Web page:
Once upon a time, there was a very good little girl, raised in a strictly religious home. Rules abounded, since their god had specific laws for people to follow, and big expectations for performance. Her parents had high ideals and promoted good morals. They carefully approved only the very best behavior; the utmost effort by their daughter, and disapproved thoroughly of any tendency to slack off in her duties.
The girl’s personality was serious, she took criticism hard, and suspicion was unbearable. She might have been another Mother Theresa. She determined to behave impeccably in every department. She was a gentle soul, taking everything to heart, merciful, and desperate for mercy, in an environment where survival of the righteous was the guiding principle.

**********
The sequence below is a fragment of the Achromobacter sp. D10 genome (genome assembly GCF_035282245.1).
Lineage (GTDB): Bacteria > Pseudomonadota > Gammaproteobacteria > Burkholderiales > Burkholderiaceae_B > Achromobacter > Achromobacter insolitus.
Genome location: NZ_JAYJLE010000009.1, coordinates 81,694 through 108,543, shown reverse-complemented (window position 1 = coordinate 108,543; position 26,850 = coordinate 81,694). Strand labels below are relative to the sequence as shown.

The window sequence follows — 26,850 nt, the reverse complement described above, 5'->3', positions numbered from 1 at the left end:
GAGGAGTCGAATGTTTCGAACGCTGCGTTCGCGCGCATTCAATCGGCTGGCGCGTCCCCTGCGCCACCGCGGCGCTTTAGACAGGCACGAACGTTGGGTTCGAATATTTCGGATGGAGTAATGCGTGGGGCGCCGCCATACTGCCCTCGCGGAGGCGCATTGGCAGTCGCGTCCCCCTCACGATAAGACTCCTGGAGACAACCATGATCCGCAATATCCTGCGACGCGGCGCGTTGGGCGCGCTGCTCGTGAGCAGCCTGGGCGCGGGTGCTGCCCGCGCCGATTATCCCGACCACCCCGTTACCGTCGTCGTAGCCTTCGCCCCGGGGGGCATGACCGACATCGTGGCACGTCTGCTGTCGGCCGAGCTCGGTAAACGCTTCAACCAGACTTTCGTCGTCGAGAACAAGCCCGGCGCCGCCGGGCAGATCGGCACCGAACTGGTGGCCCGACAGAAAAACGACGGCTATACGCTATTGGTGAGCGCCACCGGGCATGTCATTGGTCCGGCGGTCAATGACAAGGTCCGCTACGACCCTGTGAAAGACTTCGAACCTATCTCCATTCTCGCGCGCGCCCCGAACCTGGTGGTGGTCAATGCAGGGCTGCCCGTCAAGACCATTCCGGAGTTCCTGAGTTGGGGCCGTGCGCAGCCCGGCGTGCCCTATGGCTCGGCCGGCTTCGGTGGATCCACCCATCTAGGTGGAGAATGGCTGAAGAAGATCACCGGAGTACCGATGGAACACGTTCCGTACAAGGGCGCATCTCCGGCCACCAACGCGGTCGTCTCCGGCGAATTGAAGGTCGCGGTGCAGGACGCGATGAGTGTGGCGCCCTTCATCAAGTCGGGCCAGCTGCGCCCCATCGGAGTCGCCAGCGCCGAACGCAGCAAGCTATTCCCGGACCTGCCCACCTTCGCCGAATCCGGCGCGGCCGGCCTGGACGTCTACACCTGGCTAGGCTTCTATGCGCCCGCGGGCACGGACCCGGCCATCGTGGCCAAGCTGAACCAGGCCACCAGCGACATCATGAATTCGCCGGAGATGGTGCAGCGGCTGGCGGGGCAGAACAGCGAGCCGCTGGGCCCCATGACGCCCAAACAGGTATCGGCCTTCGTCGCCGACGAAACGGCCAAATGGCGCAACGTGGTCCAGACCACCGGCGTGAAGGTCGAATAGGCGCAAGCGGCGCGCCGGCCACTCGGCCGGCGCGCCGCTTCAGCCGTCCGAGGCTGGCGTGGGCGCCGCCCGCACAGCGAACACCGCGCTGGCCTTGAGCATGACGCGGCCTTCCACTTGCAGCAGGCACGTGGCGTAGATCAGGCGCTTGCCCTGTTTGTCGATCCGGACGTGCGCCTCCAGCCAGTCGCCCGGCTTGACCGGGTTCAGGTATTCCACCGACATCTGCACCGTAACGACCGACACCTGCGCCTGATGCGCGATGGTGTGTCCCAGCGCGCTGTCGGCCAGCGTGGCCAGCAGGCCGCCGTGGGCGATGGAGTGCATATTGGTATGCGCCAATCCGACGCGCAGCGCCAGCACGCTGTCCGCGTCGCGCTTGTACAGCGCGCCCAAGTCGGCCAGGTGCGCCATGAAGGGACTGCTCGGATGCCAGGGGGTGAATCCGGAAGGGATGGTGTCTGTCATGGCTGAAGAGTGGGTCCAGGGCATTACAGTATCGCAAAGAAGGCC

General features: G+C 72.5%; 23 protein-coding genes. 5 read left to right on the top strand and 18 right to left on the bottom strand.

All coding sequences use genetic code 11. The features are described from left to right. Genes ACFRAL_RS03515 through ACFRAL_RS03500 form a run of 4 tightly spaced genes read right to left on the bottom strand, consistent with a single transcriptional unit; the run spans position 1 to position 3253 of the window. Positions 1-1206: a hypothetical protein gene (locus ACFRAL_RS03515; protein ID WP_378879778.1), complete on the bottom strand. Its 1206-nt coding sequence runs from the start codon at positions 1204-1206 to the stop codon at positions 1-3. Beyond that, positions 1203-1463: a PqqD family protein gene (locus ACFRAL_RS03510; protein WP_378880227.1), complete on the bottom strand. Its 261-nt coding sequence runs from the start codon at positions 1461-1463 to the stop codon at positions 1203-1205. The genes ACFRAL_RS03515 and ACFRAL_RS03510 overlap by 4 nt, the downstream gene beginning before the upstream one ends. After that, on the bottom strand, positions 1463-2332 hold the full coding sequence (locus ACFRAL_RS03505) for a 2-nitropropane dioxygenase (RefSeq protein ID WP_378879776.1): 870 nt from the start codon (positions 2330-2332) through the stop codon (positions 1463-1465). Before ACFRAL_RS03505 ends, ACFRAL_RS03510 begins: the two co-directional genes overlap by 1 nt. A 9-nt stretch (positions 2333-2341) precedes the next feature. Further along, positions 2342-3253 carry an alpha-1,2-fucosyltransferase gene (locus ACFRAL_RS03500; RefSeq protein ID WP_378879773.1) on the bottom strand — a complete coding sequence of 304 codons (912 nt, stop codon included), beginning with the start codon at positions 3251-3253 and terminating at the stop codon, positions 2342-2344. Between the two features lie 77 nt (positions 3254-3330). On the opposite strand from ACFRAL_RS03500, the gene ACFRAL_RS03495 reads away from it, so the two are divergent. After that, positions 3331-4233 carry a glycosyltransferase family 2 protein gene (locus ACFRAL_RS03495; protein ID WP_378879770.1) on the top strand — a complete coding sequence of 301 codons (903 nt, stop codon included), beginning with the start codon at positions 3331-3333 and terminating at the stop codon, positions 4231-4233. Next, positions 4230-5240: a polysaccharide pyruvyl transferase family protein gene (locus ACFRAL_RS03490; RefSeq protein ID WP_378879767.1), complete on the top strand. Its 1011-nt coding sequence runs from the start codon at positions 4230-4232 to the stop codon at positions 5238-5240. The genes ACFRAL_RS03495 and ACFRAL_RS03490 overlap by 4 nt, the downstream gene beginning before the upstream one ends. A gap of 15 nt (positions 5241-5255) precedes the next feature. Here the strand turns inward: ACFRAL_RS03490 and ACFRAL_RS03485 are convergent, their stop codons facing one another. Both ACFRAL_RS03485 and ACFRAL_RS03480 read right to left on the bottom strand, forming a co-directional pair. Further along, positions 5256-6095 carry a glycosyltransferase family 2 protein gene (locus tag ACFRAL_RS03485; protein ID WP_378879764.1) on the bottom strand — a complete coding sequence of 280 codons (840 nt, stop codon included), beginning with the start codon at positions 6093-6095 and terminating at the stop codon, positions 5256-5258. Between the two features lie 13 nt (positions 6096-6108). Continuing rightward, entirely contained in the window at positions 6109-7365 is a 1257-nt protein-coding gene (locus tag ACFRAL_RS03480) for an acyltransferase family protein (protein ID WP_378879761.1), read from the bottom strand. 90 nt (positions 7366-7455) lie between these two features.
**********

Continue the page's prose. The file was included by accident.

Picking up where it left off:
She learned early that god and dad were either the same person, or closely related. To disobey their god was disobedience to dad. Disobeying dad was disobeying their god. Whatever dad wanted, god wanted. Whatever disappointed dad, disappointed god. Dad was a priest of their religion. He reminded his little family constantly that he and god were to be respectfully obeyed. And feared, too. The kitchen table was his pulpit; the family room too, everywhere really. He had a lot of messages from their god, a lot of sermonettes to deliver.
He spoke out loud to their god as well; had regular conversations with him. Nobody else ever heard god reply audibly to father, but father could hear him. Everyone must bow their heads and close their eyes while dad was invoking their god. Dad kept a close watch for infractions. He was allowed to look, because he was different. His prayers had an awful lot of commentary on what god wanted. It was something like this: